We’re a little over 24 hours out from our first family vacation. We’ve spent the summer prior to this, though, by partying.
One of Lynnette’ co-worker’s daughter graduated from high school and her graduation party was last night at the Willows restaurant. Madison was intrigued by the idea because she could not recall ever being at the Willows and these kinds of new experiences always appeal to her curiosity – at least initially. She’s like a dog given a new park full of smells and sights; she just loves exploring.
Well, I was pleased to see a Bambooth set up in the corner of the dining hall. Lynnette, Madison and I quickly jumped into the booth and took a series of ridiculous pictures. I then besieged Instagram with pictures similar to the one on the left. I apologize if it was a bit much. Madison was pleased with the copious amounts of candy to be had. There were snacks left on the table and a fully-stocked candy bar. As Lynnette and I have discovered long ago, if you replace the carrot in front of Madison with candy, she moves much more quickly and much more efficiently. She blew through her dinner on the promise of Candy Nirvana awaiting her.
Whenever I eat dinner at events like weddings, grad parties, baccalaureate luncheons, etc., I only put the things on my plate that I know I’ll eat. Anything else might go to waste or simply take up space in my stomach. I mean, really, I used to avoid veggies because I didn’t care for the way they tasted. As an adult, I still don’t care for the way they taste, but eating them would also mean less space in my stomach for meat. Look, we’re talking about a finite space as far as consumption is concerned. I can’t be spending precious stomach area on things I don’t enjoy. Anyway, I love watching Madison go through the same process while picking her snacks. She’s a purist, too. She eschews a lot of candy for more of the ones she really likes. At a candy bar situation, this is fine, but she’s kind of terrible at the-end-of-pinata-festivities at birthday parties.
We went to a first birthday party early today. Bryce is a big boy who can high-five, clap, and will undoubtedly be subjected to baseball drills as soon as he’s physically capable and possibly a bit sooner. His parents Kev and Bri are friends from Little League days, and that was the highlight of the party for me: seeing all those old faces which used to be partially obscured by the bills of baseball caps.
We got to the party a little late because of a softball game. When we arrived, the sat at a table with my parents and two other couples – both former coaches and their wives. A friend sitting on another table said “That’s where you’re sitting?” I laughed. “Yeah, I guess I’m too old for the kids’ table, already,” I said. Aside from the catching up and briefly reminiscing about spending entire Saturdays at Aiea Rec/Annex, the most jarrring thing was seeing that the “kids” – the people who were kids when I was playing seniors – are all apparently old enough to drink. Holy shit, did that make me feel old.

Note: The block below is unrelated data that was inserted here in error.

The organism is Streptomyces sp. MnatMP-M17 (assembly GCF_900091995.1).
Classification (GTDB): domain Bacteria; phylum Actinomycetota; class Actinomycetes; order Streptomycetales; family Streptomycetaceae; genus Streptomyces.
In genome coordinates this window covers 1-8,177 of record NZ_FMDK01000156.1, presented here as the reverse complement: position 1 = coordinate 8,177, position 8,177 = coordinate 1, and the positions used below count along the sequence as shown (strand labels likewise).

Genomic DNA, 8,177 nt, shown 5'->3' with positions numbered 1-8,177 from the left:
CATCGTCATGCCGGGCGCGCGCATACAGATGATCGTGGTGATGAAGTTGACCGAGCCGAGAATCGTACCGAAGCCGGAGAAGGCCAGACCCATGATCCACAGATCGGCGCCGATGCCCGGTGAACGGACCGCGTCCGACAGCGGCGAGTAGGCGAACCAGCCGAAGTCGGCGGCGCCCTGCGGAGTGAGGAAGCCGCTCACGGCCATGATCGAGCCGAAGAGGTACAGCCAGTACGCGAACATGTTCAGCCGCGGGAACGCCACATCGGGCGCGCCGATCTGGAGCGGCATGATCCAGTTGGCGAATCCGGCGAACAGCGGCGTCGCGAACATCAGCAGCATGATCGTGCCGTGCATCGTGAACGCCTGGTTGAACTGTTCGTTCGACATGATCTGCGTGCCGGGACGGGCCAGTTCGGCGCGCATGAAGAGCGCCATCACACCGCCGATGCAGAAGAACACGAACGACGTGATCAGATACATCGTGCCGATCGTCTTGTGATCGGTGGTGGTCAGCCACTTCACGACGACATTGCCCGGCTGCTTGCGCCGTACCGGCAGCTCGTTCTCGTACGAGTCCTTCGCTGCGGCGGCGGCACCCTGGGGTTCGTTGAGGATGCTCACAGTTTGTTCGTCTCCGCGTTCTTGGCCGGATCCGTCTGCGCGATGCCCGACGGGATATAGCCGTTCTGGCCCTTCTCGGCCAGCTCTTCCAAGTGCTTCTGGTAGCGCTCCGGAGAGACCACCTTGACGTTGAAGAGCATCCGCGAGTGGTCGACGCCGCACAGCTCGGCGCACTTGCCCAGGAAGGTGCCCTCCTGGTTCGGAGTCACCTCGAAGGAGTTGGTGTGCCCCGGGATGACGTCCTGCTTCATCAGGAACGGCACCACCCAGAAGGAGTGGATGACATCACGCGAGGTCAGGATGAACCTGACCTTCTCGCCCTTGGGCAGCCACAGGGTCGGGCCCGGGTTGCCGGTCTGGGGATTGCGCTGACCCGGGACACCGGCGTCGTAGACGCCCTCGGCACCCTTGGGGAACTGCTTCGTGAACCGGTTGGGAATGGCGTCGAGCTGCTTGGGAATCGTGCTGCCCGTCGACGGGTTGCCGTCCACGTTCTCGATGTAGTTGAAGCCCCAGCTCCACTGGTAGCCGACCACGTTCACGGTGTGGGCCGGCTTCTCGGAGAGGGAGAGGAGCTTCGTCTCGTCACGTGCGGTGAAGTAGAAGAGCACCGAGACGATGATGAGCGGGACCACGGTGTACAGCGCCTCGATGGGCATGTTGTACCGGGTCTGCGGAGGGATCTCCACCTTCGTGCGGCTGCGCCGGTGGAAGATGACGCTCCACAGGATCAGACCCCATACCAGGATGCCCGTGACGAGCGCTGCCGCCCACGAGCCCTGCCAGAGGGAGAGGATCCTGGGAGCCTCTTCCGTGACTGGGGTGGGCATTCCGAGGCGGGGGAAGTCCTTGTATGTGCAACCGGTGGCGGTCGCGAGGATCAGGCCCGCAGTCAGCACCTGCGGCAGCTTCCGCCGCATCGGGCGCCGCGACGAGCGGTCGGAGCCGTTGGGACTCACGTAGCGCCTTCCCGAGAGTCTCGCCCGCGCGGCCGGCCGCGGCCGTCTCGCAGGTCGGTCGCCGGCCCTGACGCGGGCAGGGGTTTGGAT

Madison loved the games, but more so the candy prizes given out. Let’s put it this way, if all of a sudden there’s a candy shortage on Oahu, we won’t feel it. Not even a little. As we sat in the dining hall, Madison spied an airplane coming in for landing. “Look, dad!” she said, smiling broadly. “That’s going to be us tomorrow,” I said. “I know,” she whispered.
I’ve learned through personal experience that if I get too excited about something, I become unproductive. My mind cannot hold a thought. I cannot focus on what must be done. Over time, I’ve learned to counter this problem by denying myself things. For example, as the school year wound down and we moved into finals week, I would not allow myself to think of summer, only of the grading that still needed to be done. My problem is that if I overlook what must be done, it becomes impossible for me to sit down and do it. So as far as this trip is concerned, we’re going to LMU. I’m going to eat In-N-Out. I’m going to try to convince Lynnette to let me drive to the Madrid. We’re going to watch an MLB game. We’re going to get off the island for the first time since 2006. But I can’t think about that, otherwise I go insane. So I haven’t been thinking about that, only what a pain in the ass packing and traveling is going to be. Then, when the lady’s voice comes on over the PA in the plane, maybe I’ll let myself enjoy it.
I’ll try my best to keep writing from California.